Alexandra Moussa-Tooks, Neuroscience student
Alexandra ‘Alex’ Moussa-Tooks has been, for as long as she can remember, intrigued by the human brain. In fact, an interest in horror films beginning at a young age helped foster this curiosity.
“I was always asking myself questions,” she said. “I wanted to know why characters behaved the way they did and made certain decisions during periods of intense stress.”
Alex began studying neuroscience during her undergraduate years at Vanderbilt University and she fell in love with the field. Alex is now a fourth-year graduate student here at Indiana University, obtaining dual PhDs in Psychological and Brain Sciences and the Program of Neuroscience. Her research focuses on cognitive deficits in schizophrenia and related psychoses, particularly understanding risk factors and neural circuits contributing to such deficits. Recently, she published a neuroimaging study looking at differences in neural activation during a sensorimotor task called finger tapping, in Schizophrenia Bulletin.
What makes Alex’s approach to research special?
Alex works with animal models in addition to her research in human samples. Specifically, she investigates how early life stress in young rats may remodel neural circuits important for basic functions, like learning. She has been using rats because their neural circuit for eyeblink conditioning, a particular associative learning task that her lab also investigates in humans, is almost identical to the human circuit. Alex hopes her research will eventually lead to better animal models of deficits, rather than disorders.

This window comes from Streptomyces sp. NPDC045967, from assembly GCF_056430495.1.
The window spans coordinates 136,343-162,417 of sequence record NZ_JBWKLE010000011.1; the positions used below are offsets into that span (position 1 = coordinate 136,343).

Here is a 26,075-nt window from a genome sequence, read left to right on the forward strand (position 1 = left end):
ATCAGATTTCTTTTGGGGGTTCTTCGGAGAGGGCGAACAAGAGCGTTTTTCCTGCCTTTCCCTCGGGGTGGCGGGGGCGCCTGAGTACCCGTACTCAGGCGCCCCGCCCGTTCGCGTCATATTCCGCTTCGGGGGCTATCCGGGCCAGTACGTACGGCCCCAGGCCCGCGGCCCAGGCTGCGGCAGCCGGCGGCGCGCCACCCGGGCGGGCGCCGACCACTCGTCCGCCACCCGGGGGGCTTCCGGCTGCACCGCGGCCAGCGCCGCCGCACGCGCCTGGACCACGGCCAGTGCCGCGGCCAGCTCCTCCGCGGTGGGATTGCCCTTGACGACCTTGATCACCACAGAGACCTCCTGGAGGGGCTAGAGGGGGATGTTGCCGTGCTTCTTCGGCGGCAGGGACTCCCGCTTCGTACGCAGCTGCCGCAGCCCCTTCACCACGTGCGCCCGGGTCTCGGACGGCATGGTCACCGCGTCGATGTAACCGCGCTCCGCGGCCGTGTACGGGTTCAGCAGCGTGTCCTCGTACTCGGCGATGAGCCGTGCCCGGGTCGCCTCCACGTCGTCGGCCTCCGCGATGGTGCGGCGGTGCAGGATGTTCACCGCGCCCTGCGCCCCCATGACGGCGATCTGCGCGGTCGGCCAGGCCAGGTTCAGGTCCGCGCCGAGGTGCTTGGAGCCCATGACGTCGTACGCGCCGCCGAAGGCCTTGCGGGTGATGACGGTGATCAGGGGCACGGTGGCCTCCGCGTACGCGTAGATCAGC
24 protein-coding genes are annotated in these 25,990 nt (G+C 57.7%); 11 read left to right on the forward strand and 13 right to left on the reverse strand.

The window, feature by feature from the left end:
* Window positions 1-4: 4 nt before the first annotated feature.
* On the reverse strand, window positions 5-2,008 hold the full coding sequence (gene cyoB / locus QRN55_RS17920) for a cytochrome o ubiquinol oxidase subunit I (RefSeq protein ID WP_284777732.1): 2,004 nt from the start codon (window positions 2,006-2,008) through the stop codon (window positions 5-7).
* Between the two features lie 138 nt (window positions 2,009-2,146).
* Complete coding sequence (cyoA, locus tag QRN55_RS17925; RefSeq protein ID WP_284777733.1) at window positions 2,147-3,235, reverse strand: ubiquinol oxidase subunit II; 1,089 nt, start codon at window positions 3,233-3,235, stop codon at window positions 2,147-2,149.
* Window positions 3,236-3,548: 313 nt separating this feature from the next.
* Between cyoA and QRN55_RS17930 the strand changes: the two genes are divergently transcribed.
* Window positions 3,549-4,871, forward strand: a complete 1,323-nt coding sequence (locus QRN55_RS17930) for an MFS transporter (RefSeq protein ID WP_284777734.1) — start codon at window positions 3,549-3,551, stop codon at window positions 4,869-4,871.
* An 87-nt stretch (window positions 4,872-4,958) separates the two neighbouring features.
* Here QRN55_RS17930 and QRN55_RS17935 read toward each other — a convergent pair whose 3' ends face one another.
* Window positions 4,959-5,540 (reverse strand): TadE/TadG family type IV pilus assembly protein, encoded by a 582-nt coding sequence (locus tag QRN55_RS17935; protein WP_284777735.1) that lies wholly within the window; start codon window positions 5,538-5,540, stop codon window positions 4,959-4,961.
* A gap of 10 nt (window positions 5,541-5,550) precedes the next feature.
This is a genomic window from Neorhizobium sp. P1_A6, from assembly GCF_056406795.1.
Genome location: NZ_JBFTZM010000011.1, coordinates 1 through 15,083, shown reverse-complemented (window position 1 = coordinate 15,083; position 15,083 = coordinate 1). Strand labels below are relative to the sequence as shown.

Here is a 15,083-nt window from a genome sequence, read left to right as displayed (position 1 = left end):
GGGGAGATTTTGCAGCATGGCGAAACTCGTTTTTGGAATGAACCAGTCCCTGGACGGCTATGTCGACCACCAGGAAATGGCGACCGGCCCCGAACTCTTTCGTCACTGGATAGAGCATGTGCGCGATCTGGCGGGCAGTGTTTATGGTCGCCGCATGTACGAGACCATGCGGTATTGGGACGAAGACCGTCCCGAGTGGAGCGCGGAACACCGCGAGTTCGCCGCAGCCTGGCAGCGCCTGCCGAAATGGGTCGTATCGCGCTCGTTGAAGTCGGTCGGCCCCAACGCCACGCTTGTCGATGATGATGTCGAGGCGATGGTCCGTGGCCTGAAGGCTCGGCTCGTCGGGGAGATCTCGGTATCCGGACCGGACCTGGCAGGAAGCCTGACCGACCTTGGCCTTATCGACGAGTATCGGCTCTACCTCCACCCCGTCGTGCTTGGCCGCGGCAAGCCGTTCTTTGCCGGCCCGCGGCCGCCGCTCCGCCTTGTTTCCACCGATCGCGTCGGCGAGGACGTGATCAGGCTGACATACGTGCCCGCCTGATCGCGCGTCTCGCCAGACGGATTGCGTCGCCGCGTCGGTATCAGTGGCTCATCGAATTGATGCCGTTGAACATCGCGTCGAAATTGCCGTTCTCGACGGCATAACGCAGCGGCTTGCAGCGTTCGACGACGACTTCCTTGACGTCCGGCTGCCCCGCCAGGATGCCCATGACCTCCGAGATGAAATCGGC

“The disorder-focused animal models that scientists have been trying to make for years have limitations, and I would like to embrace a new way to understand the features of these disorders. Understanding a specific deficit rather than a cluster of symptoms may lead to a clearer understanding of the contributing neural circuits and processes and, in turn, help identify more specific drug targets.”
Alex also mentioned the lack of treatments there are for schizophrenia. Pharmacological treatments are few and can have many aversive side effects, and even then none currently target the cognitive deficits observed in the disorder. Arguably, these cognitive deficits contribute to the majority of functional impairments, making it difficult for anyone diagnosed with the illness to do simple things like maintaining social connections or performing daily or work-related tasks. Ultimately, she hopes to improve the quality of life for those with schizophrenia .
When asked what she thought was special about her work, she said, “In a time when scientists are receiving a lot of pressure to make direct improvements in peoples’ health, my work strives to bridge the gap between animal models and human application, which can be a slow process. My work is very translational, and that is what really makes it unique.”